Can we design rituals to improve orgs’ culture?

Yesterday and today, Kursat Ozenc and I are teaching a pop-out course at Stanford d.school, in partnership with SAP, all about ritual design for org change. It takes our previous design work on designing personal rituals (which we’ve been cataloguing over at Ritual Design Lab), and asks:

Can we intentionally design organic rituals to build cohesive, creative, resilient organizational cultures?

We have a wonderful mix of Stanford students, doctors, researchers, and faculty, together with many different people who work at SAP — all of whom are interested in this central question. How can we harness the magic, meaning, and values of rituals (using the design process) to get to healthier cultures?

Last night we started class off by doing a few welcome and introductory ritual improvisations. (It only takes 5 minutes to create a new ritual.) We left a prop on each of the workshop’s tables, and the groups of 4 or 5 people who sat at each, had to use the prop to create a welcome-intro ritual for each other.

We had rubber duck head-drops, the knighting of each other with thick black glasses, bear-paw growls, and pinecone tosses.

Then we dived into some groundwork theory on what rituals are, how they play a role in organizational culture, and what some examples of the promise of more intentional culture-building are — that show the power of rituals to make a better workplace.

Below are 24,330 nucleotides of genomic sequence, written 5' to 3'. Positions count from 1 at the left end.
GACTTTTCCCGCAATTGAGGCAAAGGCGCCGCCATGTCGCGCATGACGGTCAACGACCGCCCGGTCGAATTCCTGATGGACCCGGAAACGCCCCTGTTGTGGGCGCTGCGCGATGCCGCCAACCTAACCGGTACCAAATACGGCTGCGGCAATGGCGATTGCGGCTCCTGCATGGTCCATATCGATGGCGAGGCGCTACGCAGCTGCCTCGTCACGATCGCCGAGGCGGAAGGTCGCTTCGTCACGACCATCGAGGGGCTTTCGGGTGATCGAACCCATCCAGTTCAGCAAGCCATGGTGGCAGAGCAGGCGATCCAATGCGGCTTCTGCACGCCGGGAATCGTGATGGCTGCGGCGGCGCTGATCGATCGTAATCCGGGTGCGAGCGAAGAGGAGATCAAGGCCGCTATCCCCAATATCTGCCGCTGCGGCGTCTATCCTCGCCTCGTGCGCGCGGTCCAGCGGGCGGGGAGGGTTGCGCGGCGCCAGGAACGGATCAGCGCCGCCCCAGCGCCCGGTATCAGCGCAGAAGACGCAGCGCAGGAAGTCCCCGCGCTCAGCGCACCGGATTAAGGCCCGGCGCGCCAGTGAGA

An adaptation of James Haskell’s culture map. Rituals can link the visible with the invisible, and through behavior make beliefs + values stronger.

After that background, we gave each group of students and partners a case challenge. You are a manager, who has to deal with a problem situation: your companies’ customers records have just been hacked; you just fired a disruptive employee; you have nervous employees right before they year-end review. Can you craft a ritual to respond to this situation?

Each team took 10 minutes to play with what an appropriate ritual might be, and then enacted it for the room. Here is one: a mourning ceremony for a fired team-member.

A ritual one team created in 10 minutes to mourn a disruptive employee who was just fired

From that 15-minute case challenge, the teams then moved into the proper design cycle that we’ll be working on for the remainder of the workshop. They began interviewing their SAP partners about their workcycles, typical days, current org culture, etc. They took tours of the work spaces and hang-out spaces on campus. And they started to map out everything they were learning.

The Debrief session: post-its, mapping, making sense
Finding spaces for new rituals in a day, a work-cycle, or a journey through the company

Today we’ll use those maps as jump-off points for brainstorming new rituals. We created an app IdeaPOP, specifically for this class, to inspire better ritual designs — with other rituals remixed into brainstorming prompts.

We created a ritual design brainstorming app, IdeaPOP for the class.

We’ll write more about the rituals that come out of today’s design cycle — stay tuned!